We achieved a significant milestone in 2012. With the refranchising and sale of related assets of 154 Applebee's company-operated restaurants during 2012, we realized our vision of becoming a 99% franchised company put in motion when we completed the acquisition of Applebee's five years ago. We believe this highly franchised business model requires less capital investment and general and administrative overhead, generates higher gross profit margins and reduces the volatility of free cash flow performance, as compared to a model based on operating a significant number of company-owned restaurants.
This report should be read in conjunction with the cautionary statements on page 30 under "Item 7. Management's Discussion and Analysis of Financial Condition and Results of Operations.—Forward Looking Statements."
Financial Information about Industry Segments
We identify our segments based on the organizational units used by management to monitor performance and make operating decisions. Our segments, unchanged from prior years, are as follows: franchise operations, company restaurant operations, rental operations and financing operations. IHOP operates within all four segments; Applebee's operates primarily in the franchise and company operations segments.
Franchise Operations Segment
As of December 31, 2012, the franchise operations segment consisted of 2,011 restaurants operated by Applebee's franchisees in the United States, one United States territory and 15 foreign countries and 1,569 restaurants operated by IHOP franchisees and area licensees in the United States, two United States territories and five foreign countries. Franchise operations revenue consists of franchise royalty revenues, sales of proprietary products (primarily IHOP pancake and waffle dry-mixes) and the portion of the franchise fees allocated to IHOP and Applebee's intellectual property. Additionally, franchise fees designated for IHOP's national advertising fund and local marketing and advertising cooperatives are recognized as revenue and expense of franchise operations; due to differing contractual arrangements, Applebee's national advertising fund transactions constitute agency activity and therefore are not recognized as franchise revenue and expense.
Franchise operations expenses include IHOP advertising expense, the cost of proprietary products, pre-opening training expenses and other franchise-related costs.

3


Company Operations Segment
As of December 31, 2012, the company restaurant operations segment consisted of 23 Applebee's company-operated restaurants, 10 IHOP company-operated restaurants and two IHOP restaurants reacquired from franchisees and operated by IHOP on a temporary basis until refranchised. All company-operated restaurants are in the United States and are primarily used to test new remodel programs, operating procedures, products, technology, cooking platforms and service models.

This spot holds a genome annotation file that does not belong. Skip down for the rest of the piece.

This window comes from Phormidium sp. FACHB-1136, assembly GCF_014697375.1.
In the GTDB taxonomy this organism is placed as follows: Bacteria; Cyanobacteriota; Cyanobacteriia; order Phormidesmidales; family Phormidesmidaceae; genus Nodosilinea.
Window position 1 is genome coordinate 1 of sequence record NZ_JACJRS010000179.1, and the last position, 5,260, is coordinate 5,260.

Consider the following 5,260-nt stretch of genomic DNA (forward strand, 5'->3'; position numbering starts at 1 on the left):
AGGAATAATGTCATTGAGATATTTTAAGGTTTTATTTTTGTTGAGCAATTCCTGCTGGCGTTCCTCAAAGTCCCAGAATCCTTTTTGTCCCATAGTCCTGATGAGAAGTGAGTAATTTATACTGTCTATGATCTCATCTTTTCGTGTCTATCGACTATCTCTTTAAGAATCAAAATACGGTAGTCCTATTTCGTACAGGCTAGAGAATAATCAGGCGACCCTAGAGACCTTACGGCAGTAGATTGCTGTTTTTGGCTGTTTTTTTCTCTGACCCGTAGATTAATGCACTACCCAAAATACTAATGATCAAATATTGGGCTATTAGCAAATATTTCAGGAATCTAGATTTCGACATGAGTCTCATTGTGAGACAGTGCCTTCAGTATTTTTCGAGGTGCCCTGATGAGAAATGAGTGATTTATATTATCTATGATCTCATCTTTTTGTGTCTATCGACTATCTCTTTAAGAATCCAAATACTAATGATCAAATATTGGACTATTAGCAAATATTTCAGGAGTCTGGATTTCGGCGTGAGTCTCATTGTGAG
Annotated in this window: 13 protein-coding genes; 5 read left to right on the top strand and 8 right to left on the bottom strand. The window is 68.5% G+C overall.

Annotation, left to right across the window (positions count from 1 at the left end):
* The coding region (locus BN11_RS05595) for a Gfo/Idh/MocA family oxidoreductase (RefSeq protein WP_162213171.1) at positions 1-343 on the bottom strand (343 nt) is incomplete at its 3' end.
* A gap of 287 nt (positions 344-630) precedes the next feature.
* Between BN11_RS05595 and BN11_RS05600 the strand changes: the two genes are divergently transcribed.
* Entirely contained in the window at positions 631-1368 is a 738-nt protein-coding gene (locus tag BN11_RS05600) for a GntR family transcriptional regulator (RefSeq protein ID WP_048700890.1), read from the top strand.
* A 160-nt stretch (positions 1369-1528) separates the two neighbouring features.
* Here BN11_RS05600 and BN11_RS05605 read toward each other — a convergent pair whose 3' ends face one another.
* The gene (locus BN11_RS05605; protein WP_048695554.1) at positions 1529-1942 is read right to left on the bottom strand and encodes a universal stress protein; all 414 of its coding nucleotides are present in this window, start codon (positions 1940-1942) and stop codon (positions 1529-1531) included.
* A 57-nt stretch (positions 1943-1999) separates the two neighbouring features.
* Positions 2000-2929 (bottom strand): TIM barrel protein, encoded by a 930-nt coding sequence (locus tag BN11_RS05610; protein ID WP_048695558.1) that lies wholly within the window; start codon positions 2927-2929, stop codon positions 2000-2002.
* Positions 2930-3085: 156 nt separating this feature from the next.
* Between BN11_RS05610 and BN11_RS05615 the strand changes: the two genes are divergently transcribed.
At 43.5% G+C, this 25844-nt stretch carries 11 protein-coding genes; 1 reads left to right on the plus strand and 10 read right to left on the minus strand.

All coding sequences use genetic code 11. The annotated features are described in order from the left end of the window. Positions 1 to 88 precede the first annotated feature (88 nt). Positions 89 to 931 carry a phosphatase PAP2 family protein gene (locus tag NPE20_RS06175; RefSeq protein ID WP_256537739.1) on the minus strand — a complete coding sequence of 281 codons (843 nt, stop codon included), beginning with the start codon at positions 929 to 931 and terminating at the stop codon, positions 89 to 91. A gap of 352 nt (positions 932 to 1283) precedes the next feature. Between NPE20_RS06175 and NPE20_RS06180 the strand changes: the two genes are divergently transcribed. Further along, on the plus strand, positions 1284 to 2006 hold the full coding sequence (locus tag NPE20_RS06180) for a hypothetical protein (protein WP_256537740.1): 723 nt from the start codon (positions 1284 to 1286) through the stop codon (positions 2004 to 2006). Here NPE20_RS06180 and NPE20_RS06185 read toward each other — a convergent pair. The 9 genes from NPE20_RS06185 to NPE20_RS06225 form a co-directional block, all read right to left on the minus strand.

Company restaurant sales are retail sales at company-operated restaurants. Company restaurant expenses are operating expenses at company-operated restaurants and include food, beverage, labor, utilities, rent and other restaurant operating costs.
Rental Operations Segment
Rental operations revenue includes revenue from operating leases and interest income from direct financing leases. Rental operations expenses are costs of operating leases and interest expense on capital leases on franchisee-operated restaurants. The rental operations revenue and expenses are primarily generated by IHOP. Applebee's has an insignificant amount of rental activity that only relates to properties that are retained after refranchising company-operated restaurants until such time as the properties can be disposed of by sale.
Financing Operations Segment
Financing operations revenue primarily consists of interest income from the financing of franchise fees and equipment leases, as well as sales of equipment associated with refranchised IHOP restaurants and a portion of franchise fees for restaurants taken back from franchisees not allocated to IHOP intellectual property. Financing expenses are primarily the cost of restaurant equipment.
Financial information for our four operating segments for the last three fiscal years is set forth in Note 20, Segment Reporting, of the Notes to the Consolidated Financial Statements included in this report. Revenue derived from all foreign countries, in the aggregate, comprises less than 2% of total consolidated revenue.
Restaurant Concepts
Applebee's
We develop, franchise and operate restaurants in the bar and grill segment of the casual dining category of the restaurant industry under the name "Applebee's Neighborhood Grill & Bar." With 2,034 system-wide restaurants as of December 31, 2012, Applebee's is the largest casual dining concept in the world, in terms of number of restaurants and market share(1). As of December 31, 2012, 68 franchise groups operated 2,011 of these restaurants and 23 restaurants were company-operated. The restaurants were located in 49 states, one United States territory and 15 countries outside of the United States.
Each Applebee's restaurant is designed as an attractive, friendly, neighborhood establishment featuring high quality, moderately-priced food, alcoholic and non-alcoholic beverage items, table service and a comfortable atmosphere. Applebee's restaurants appeal to a wide range of customers including young adults, senior citizens and families with children.
Menu
Applebee's restaurants offer a diverse menu offering fresh, flavorful and fun-to-eat food at a great value. The menu features a broad selection of signature dishes and traditional entrées, as well as appetizers, salads, sandwiches, specialty drinks and desserts. All Applebee's restaurants offer beer, wine, liquor and premium specialty drinks. Applebee's updates its menu offerings regularly to better serve our customers and give them new reasons to return to our restaurants. Since 2007, more than 90% of Applebee's menu now consists of either new offerings or improved offerings with high quality ingredients.